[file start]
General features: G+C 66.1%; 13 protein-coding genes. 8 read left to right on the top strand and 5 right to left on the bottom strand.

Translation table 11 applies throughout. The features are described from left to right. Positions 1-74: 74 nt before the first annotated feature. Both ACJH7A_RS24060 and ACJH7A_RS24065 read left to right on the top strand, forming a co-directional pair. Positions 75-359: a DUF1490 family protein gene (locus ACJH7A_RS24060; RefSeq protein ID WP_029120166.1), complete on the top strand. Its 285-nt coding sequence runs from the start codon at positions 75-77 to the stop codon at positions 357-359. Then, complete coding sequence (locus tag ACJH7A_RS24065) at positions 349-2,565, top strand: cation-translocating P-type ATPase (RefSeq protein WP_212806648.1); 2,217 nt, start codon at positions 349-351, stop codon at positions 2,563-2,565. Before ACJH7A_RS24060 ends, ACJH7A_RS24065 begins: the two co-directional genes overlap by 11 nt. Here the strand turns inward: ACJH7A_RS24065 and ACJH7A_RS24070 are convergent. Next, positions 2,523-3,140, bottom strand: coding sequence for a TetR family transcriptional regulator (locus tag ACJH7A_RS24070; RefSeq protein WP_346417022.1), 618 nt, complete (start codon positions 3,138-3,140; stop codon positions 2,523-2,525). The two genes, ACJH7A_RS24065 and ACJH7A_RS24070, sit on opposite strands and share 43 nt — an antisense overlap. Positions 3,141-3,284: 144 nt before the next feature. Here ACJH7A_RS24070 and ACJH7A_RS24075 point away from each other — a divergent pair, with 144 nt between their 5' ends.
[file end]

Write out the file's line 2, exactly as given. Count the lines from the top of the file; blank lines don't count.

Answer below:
Translation table 11 applies throughout. The features are described from left to right. Positions 1-74: 74 nt before the first annotated feature. Both ACJH7A_RS24060 and ACJH7A_RS24065 read left to right on the top strand, forming a co-directional pair. Positions 75-359: a DUF1490 family protein gene (locus ACJH7A_RS24060; RefSeq protein ID WP_029120166.1), complete on the top strand. Its 285-nt coding sequence runs from the start codon at positions 75-77 to the stop codon at positions 357-359. Then, complete coding sequence (locus tag ACJH7A_RS24065) at positions 349-2,565, top strand: cation-translocating P-type ATPase (RefSeq protein WP_212806648.1); 2,217 nt, start codon at positions 349-351, stop codon at positions 2,563-2,565. Before ACJH7A_RS24060 ends, ACJH7A_RS24065 begins: the two co-directional genes overlap by 11 nt. Here the strand turns inward: ACJH7A_RS24065 and ACJH7A_RS24070 are convergent. Next, positions 2,523-3,140, bottom strand: coding sequence for a TetR family transcriptional regulator (locus tag ACJH7A_RS24070; RefSeq protein WP_346417022.1), 618 nt, complete (start codon positions 3,138-3,140; stop codon positions 2,523-2,525). The two genes, ACJH7A_RS24065 and ACJH7A_RS24070, sit on opposite strands and share 43 nt — an antisense overlap. Positions 3,141-3,284: 144 nt before the next feature. Here ACJH7A_RS24070 and ACJH7A_RS24075 point away from each other — a divergent pair, with 144 nt between their 5' ends.